The Passing of Two Distinguished Aligarians

The AAA is sad to acknowledge the death of following two illustrious members of our community.
Professor Akhlaq Ur Rehman Kidwai (July 1920-August 2015): Professor Kidwai started his academic career as an associate professor at the department of chemistry, AMU, in the early fifties. He pioneered and promoted research and scholastic activities, and contributed to the establishment of the department of biochemistry as a separate entity. Dr. Kidwai was the teacher and mentor of many AAA members settled in the Washington DC area, including this writer. He occupied numerous high-level positions in India, including Chairman, Public Service Commission, Governor of Bihar, West Bengal and Haryana and Chancellor of AMU. While serving in exalted positions, Dr. Kidwai never lost his special affinity for AMU and feeling of kinship with its alumni. He graced several AAA functions with his presence, and was warmly received by his former students and friends.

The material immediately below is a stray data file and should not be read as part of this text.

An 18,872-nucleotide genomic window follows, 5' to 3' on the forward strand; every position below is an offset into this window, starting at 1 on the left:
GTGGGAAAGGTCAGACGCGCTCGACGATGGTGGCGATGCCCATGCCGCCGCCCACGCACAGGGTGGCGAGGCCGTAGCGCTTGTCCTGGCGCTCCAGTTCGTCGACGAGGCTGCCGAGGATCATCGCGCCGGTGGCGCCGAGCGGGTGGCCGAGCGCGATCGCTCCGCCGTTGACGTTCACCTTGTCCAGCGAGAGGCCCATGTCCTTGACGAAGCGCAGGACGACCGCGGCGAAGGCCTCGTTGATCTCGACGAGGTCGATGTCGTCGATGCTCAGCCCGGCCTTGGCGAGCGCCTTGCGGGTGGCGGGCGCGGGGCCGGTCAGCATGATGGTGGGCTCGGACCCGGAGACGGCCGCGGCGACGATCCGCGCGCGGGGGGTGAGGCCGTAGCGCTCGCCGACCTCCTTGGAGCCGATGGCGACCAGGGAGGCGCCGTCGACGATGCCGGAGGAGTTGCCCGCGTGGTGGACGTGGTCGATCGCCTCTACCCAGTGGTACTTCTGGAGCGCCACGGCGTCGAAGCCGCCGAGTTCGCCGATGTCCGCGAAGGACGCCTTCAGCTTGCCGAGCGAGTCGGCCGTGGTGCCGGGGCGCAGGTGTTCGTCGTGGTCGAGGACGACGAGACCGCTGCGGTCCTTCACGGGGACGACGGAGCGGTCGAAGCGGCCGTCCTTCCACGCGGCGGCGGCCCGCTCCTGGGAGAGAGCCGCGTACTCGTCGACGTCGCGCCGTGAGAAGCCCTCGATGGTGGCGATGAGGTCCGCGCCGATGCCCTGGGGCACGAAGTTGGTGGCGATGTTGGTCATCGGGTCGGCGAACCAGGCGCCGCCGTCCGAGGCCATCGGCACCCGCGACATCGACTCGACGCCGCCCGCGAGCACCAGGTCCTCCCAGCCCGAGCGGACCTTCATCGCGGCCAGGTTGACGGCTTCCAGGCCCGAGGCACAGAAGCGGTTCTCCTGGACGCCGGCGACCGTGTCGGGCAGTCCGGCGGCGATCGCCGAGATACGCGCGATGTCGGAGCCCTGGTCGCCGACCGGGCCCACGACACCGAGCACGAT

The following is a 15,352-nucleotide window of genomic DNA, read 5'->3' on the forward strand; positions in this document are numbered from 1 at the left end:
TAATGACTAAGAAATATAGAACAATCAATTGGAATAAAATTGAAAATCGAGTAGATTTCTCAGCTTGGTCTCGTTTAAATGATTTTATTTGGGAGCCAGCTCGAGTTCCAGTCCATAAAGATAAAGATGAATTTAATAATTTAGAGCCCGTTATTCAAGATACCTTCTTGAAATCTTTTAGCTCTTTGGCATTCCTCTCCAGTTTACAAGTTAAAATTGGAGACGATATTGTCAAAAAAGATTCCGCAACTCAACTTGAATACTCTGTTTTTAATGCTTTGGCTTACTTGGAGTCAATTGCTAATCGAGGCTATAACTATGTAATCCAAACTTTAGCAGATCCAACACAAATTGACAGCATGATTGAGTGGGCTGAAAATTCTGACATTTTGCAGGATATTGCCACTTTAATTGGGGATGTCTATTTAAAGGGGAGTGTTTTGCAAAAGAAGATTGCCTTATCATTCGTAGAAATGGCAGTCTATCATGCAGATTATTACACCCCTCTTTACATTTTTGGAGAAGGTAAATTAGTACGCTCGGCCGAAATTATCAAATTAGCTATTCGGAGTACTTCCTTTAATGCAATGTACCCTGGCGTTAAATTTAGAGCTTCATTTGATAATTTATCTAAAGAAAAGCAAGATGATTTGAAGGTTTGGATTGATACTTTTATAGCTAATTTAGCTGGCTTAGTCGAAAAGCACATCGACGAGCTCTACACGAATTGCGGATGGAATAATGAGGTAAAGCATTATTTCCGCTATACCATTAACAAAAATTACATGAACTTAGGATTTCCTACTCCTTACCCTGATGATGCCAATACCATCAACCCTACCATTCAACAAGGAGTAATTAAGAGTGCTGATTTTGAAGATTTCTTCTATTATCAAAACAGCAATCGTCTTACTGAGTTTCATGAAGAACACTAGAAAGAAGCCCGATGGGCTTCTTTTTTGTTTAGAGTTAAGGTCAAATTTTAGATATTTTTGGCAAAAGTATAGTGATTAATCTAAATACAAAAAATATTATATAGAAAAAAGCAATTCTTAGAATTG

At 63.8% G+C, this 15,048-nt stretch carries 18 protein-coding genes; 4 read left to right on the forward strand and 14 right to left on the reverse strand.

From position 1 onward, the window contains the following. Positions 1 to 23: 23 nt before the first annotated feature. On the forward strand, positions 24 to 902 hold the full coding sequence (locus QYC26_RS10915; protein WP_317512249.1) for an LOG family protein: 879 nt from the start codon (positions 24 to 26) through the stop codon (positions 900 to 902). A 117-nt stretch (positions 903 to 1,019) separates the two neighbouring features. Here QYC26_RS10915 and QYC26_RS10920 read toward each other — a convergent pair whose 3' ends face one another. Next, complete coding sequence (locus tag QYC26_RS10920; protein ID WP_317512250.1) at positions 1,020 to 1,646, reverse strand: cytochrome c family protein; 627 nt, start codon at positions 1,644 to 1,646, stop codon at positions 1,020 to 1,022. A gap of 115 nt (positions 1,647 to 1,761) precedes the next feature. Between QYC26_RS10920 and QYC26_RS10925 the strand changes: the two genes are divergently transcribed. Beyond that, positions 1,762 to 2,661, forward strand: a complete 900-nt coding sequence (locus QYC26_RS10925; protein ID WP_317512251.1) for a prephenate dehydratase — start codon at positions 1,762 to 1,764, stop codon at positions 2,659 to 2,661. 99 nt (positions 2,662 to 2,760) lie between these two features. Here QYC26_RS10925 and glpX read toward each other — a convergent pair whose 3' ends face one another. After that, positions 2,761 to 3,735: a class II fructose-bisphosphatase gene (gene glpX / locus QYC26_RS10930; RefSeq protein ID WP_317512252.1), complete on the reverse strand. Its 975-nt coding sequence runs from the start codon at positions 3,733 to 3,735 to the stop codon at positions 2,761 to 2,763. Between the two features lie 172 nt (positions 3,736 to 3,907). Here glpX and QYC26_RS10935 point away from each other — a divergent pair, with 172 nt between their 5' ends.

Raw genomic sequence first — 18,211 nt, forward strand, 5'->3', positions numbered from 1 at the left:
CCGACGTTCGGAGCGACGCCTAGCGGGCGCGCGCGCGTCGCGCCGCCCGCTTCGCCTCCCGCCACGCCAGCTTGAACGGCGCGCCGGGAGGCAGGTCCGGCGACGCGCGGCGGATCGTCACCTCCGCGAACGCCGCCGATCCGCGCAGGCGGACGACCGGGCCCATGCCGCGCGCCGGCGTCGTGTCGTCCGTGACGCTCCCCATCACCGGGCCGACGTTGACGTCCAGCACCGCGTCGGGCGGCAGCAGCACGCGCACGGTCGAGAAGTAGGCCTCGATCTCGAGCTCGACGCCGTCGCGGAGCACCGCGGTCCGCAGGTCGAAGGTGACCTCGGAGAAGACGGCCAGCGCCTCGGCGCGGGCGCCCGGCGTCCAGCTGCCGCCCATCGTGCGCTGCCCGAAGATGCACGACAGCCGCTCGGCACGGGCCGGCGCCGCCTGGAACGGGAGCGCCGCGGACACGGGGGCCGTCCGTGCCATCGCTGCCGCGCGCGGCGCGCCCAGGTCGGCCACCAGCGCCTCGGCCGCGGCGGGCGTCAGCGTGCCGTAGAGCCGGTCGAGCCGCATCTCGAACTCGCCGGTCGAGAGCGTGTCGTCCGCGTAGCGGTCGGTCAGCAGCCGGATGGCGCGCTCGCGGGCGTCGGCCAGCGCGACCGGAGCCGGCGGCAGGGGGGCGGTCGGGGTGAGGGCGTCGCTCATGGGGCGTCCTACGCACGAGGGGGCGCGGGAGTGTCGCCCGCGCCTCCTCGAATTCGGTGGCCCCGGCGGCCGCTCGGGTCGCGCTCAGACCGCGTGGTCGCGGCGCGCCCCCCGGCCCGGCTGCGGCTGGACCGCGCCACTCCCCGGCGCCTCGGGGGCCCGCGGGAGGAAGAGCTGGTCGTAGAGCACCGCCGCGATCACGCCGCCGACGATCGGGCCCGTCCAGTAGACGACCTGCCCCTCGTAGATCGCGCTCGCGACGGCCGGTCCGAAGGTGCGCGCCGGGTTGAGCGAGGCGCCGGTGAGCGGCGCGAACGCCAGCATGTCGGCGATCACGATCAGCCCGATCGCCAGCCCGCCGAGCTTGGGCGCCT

Mr. Syed Murtuza Hasan: Mr. Hasan, a notable alumnus and the brother of Dr. Hashima Hasan, passed away at his home in Lucknow on Sep. 9, 2016. During his years at AMU (1970-72), he distinguished himself by his debating skills, leadership qualities, and excellence in sports, particularly tennis and cricket. He later was selected for the coveted Indian Police and Foreign Services. After serving at Indian embassies in Jordan, countries in Africa and Germany, he returned to New Delhi. Tragically soon afterward, he was struck with a debilitating illness that ended his brilliant career. (Contributed by Dr. Aftab Ansari)

Glimpses into the Past History of Aligarh
Centenary of Moulana Shibli’s Death
Allama Shibli Nomani (1857-1914), along with Moulana Hali, Deputy Nazir Ahmad and Nawab Mohsin ul Mulk, was among the close associates of Sir Syed Ahmad Khan and a stalwart of the Aligarh movement. As a poet and writer, Moulana Shilbli fervently desired to establish a Darul Musannifin or the House of Writers to promote writing and scholarship. Although his dream was not realized during his life time, within days after his death in November 1914, one of his celebrated students and successor, Syed Suleiman Nadvi, laid plans for the establishment of the Darul Musannifin at Azamgarh.